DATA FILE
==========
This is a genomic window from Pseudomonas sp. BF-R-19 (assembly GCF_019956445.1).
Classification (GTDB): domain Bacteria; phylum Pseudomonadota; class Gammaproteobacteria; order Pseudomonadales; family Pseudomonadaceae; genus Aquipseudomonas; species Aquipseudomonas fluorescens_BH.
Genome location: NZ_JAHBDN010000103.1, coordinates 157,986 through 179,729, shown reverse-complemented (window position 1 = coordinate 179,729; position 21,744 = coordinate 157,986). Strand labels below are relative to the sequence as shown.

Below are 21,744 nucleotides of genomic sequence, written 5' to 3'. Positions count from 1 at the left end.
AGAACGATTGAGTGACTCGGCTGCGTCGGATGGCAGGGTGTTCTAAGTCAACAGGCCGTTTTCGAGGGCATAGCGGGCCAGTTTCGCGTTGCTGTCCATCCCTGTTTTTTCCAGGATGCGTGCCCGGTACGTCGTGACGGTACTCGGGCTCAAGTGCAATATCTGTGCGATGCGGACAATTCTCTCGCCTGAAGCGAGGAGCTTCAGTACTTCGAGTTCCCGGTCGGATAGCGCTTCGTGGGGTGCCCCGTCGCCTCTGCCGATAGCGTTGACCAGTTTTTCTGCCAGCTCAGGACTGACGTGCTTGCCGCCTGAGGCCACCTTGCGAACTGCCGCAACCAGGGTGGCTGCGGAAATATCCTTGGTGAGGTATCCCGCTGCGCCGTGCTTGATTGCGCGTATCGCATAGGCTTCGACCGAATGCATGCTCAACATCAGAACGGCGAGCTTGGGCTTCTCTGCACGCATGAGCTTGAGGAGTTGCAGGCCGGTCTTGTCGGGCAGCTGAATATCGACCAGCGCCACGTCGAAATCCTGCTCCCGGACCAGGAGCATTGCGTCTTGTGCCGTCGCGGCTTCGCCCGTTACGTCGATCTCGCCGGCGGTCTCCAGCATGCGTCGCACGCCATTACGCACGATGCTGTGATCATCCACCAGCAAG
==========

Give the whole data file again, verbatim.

This is a genomic window from Pseudomonas sp. BF-R-19 (assembly GCF_019956445.1).
Classification (GTDB): domain Bacteria; phylum Pseudomonadota; class Gammaproteobacteria; order Pseudomonadales; family Pseudomonadaceae; genus Aquipseudomonas; species Aquipseudomonas fluorescens_BH.
Genome location: NZ_JAHBDN010000103.1, coordinates 157,986 through 179,729, shown reverse-complemented (window position 1 = coordinate 179,729; position 21,744 = coordinate 157,986). Strand labels below are relative to the sequence as shown.

Below are 21,744 nucleotides of genomic sequence, written 5' to 3'. Positions count from 1 at the left end.
AGAACGATTGAGTGACTCGGCTGCGTCGGATGGCAGGGTGTTCTAAGTCAACAGGCCGTTTTCGAGGGCATAGCGGGCCAGTTTCGCGTTGCTGTCCATCCCTGTTTTTTCCAGGATGCGTGCCCGGTACGTCGTGACGGTACTCGGGCTCAAGTGCAATATCTGTGCGATGCGGACAATTCTCTCGCCTGAAGCGAGGAGCTTCAGTACTTCGAGTTCCCGGTCGGATAGCGCTTCGTGGGGTGCCCCGTCGCCTCTGCCGATAGCGTTGACCAGTTTTTCTGCCAGCTCAGGACTGACGTGCTTGCCGCCTGAGGCCACCTTGCGAACTGCCGCAACCAGGGTGGCTGCGGAAATATCCTTGGTGAGGTATCCCGCTGCGCCGTGCTTGATTGCGCGTATCGCATAGGCTTCGACCGAATGCATGCTCAACATCAGAACGGCGAGCTTGGGCTTCTCTGCACGCATGAGCTTGAGGAGTTGCAGGCCGGTCTTGTCGGGCAGCTGAATATCGACCAGCGCCACGTCGAAATCCTGCTCCCGGACCAGGAGCATTGCGTCTTGTGCCGTCGCGGCTTCGCCCGTTACGTCGATCTCGCCGGCGGTCTCCAGCATGCGTCGCACGCCATTACGCACGATGCTGTGATCATCCACCAGCAAG